You’ve probably seen the emoticon, a stripped-down rendering of a half-smiling skeptic.
The symbol’s official name is shruggie (or, alternatively, smugshrug). In an appreciation published in The Awl in 2014, Kyle Chayka noted that it could be used to express nihilism or “bemused resignation,” and was even “a Zen-like tool to accept the chaos of universe.”
I’m seeing the shadow of a shruggie in a new generation of ads whose dominant feature is a copy-intensive combination of insolence and indifference. The ads are aimed at digital natives – people under 35 – yet appear in traditional non-digital media: print magazines, public transit. Their grim forerunner, now 18 months old, is the Fiverr campaign, which I wrote about last year, calling it “mean spirited”; the New Yorker’s Jia Tolentino went further and called it “dystopian.” The current crop is slightly less cynical but still snarky and smug with a hint of that existential shrug.
Within a single week I spotted two full-page ads for Oatly* oat beverage on the back covers of magazines.
This one says nothing about the product or its benefits and everything about how clever the company thinks it is. (“Yeah, that’s right – this is print, not digital. Hahaha.”)
Nothing like a slightly censored swear word to get your attention, right? And now you’ve associated Oatly with shit. Forever.
According to an admiring post on The Challenger Project blog, the decision to use the “shit” quote (which came from a customer trying Oatly for the first time) was “brave,” as was the hiring of a creative director with no experience in the food industry to transform Oatly “from a dull food processing [sic] into fearless [sic] challenger brand.” (Thanks to Braulio Agnese for the link to The Challenger Project, which is based in London. Oatly is based in Lund, Sweden.) Oatly also has no fear of long, rambling, self-referential web copy. Here’s a 130-word sentence filed under The Oatly Way:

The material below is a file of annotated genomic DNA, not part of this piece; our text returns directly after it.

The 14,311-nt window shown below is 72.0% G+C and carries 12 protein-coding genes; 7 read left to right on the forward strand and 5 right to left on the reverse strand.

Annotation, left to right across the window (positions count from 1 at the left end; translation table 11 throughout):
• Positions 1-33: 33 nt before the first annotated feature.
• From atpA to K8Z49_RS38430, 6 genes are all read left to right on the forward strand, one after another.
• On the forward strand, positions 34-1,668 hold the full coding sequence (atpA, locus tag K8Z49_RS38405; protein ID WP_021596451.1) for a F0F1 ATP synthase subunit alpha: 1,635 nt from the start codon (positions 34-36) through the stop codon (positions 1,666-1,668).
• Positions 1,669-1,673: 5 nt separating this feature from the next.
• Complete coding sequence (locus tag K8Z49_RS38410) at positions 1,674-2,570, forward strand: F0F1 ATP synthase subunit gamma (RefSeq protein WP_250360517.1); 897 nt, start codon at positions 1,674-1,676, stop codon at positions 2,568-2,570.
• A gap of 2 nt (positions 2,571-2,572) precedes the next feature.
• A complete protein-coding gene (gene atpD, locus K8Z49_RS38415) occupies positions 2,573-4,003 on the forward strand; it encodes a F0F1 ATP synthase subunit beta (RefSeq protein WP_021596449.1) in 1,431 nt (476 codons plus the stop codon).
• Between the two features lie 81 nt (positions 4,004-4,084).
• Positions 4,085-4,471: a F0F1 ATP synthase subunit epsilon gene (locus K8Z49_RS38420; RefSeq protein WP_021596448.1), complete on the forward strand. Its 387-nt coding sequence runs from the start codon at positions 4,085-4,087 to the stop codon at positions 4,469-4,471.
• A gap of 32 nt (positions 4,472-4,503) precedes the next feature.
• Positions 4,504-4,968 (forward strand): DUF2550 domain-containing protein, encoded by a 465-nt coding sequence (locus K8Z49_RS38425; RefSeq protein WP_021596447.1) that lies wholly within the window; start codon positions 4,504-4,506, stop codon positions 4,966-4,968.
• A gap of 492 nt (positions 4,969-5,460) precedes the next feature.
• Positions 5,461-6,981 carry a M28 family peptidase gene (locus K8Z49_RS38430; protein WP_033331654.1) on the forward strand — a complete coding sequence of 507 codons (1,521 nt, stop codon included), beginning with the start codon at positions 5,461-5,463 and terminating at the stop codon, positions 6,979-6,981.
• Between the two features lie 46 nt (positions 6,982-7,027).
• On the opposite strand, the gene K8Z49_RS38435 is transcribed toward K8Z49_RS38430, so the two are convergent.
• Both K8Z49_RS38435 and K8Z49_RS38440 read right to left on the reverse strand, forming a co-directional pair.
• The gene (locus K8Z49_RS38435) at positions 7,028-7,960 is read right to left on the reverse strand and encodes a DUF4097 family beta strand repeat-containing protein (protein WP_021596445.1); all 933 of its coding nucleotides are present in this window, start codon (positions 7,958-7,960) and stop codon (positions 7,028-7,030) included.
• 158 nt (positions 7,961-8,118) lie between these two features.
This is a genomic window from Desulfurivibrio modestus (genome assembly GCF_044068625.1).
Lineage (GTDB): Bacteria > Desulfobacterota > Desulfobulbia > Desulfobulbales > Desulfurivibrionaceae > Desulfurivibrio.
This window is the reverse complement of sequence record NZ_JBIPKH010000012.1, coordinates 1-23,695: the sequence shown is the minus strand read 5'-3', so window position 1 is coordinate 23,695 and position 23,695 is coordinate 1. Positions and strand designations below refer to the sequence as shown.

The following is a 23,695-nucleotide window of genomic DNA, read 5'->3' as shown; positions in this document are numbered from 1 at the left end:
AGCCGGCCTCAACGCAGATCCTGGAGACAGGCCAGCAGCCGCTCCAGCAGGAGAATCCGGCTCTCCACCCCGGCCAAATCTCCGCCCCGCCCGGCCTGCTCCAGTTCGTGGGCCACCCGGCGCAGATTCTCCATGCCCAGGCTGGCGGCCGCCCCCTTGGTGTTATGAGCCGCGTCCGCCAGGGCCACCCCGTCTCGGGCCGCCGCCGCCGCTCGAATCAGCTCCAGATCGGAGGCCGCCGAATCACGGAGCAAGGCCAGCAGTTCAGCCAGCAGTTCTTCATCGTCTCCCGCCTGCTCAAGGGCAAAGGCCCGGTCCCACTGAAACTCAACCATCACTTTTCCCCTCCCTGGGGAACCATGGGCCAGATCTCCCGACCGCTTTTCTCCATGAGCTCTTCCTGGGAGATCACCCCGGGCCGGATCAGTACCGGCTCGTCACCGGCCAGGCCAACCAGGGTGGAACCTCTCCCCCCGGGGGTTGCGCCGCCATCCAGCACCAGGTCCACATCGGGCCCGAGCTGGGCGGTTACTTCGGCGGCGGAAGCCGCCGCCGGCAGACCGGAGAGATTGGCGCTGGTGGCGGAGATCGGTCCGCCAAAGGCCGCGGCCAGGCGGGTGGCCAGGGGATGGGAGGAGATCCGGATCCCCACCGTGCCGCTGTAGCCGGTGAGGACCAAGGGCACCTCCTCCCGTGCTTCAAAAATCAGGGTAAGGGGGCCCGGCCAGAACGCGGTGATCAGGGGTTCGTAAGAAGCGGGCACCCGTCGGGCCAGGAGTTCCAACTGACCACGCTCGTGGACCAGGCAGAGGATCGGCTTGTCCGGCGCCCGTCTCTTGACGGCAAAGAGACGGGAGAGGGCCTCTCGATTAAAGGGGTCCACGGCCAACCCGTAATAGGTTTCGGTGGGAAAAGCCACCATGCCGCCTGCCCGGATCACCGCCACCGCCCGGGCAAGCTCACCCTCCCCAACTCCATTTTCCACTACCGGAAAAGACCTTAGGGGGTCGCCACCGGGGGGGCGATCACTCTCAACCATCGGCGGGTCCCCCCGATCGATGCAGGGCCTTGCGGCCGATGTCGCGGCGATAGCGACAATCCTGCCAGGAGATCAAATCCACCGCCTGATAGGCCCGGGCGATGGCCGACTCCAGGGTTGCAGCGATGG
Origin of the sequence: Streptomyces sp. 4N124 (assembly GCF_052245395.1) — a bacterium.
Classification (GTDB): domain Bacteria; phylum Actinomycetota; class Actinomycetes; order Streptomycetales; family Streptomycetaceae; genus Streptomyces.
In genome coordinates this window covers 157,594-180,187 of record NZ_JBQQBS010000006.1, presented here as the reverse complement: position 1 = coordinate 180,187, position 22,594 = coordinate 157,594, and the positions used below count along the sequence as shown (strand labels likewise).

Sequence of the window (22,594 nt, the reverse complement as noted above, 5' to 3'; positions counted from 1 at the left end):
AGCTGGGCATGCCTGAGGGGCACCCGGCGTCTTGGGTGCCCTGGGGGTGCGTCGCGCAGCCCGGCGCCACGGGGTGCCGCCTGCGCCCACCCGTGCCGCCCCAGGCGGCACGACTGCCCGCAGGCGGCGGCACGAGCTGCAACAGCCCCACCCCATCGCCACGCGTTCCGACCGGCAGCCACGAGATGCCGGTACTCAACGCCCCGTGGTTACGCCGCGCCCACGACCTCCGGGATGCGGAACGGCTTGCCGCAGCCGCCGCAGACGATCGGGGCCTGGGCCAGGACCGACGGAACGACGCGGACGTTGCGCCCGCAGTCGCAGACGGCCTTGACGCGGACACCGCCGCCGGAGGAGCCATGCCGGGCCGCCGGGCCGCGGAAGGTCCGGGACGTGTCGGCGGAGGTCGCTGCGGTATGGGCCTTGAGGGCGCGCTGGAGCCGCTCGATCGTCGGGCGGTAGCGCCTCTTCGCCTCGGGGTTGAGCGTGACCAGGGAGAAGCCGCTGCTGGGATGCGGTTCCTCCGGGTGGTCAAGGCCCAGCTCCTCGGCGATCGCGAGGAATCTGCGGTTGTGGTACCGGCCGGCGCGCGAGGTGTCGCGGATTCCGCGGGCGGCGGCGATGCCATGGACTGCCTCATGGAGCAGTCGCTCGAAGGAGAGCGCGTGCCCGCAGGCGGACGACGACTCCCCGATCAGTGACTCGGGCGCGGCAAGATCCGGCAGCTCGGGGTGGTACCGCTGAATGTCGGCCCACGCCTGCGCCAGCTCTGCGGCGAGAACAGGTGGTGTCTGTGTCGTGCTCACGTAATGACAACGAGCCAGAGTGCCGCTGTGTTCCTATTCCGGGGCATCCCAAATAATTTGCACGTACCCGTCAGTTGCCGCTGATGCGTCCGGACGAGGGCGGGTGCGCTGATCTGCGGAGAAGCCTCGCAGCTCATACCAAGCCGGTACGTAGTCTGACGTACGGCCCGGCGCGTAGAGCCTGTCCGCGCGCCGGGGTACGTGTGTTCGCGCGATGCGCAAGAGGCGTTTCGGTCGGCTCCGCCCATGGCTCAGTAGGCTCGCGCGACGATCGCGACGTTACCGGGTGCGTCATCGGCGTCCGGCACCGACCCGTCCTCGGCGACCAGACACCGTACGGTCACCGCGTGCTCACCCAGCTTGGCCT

Back 30 or so years ago there was no Oatly, just some researchers at a famous university in a country mistakenly known for polar bears roaming the streets, nerding out on ways to turn oats into milk and creating a production process to keep all the beta-glucans (big, scientific word for soluble fiber) intact so that we could go crazy making all kinds of oatmilks and oatcreams and oat spreads and a barista edition oatmilk and then share all of this oat history on our website so that one day you might happen to read how the first oatmilk in the world was invented and perfected and want to give it a try which, in the humble opinion of the guy writing this excessively long sentence, would be totally oatsome.
Oatly carton. “No milk. No soy. No …eh… whatever.” Whatever is a key shruggie indicator in new-attitude advertising.
And speaking of key: KeyMe was founded in New York 2012; it calls itself a “security technology company dedicated to revolutionizing the antiquated locksmith industry.” The company is making a big push in the Bay Area, as evidenced by the wall-to-wall ads — the term of art is “station domination” — I saw in the 16th Street/Mission BART station.
There’s that “whatever” again. ¯\_(ツ)_/¯
Clueless parents: always good for a joke.
Disrupting a market: good for me, not for thee. Here’s a sentence from a September 2016 TechCrunch post: “‘KeyMe is poised to help tens of millions of consumers securely and conveniently copy keys at their local retailer,’ Greg Marsh, founder and CEO of KeyMe told me, explaining that the company is eager to disrupt what it claims is a $7.5 billion per year industry.” (Emphasis added.) In September 2017, KeyMe raised $25 million in Series D financing.
Here’s what a KeyMe kiosk looks like. (There weren’t any KeyMe kiosks at the BART station.) And here’s how it works, according to the KeyMe website: “Using advanced robotics and machine learning, KeyMe can scan your key, save to the cloud and print off a spare at any kiosk using just a fingerprint.”
I scanned Twitter (manually) and found half a dozen complaints about KeyMe copies that didn’t work. And then there’s this, which is hard to shrug off:
The keyme kiosks seems like a great and convenient idea, but giving some company scans to keys of my house is definitely a little concerning.— Kevin Crawford (@K_Crawf) June 5, 2018
* Yes, Oatly is one of the many, many brand names that end in -ly.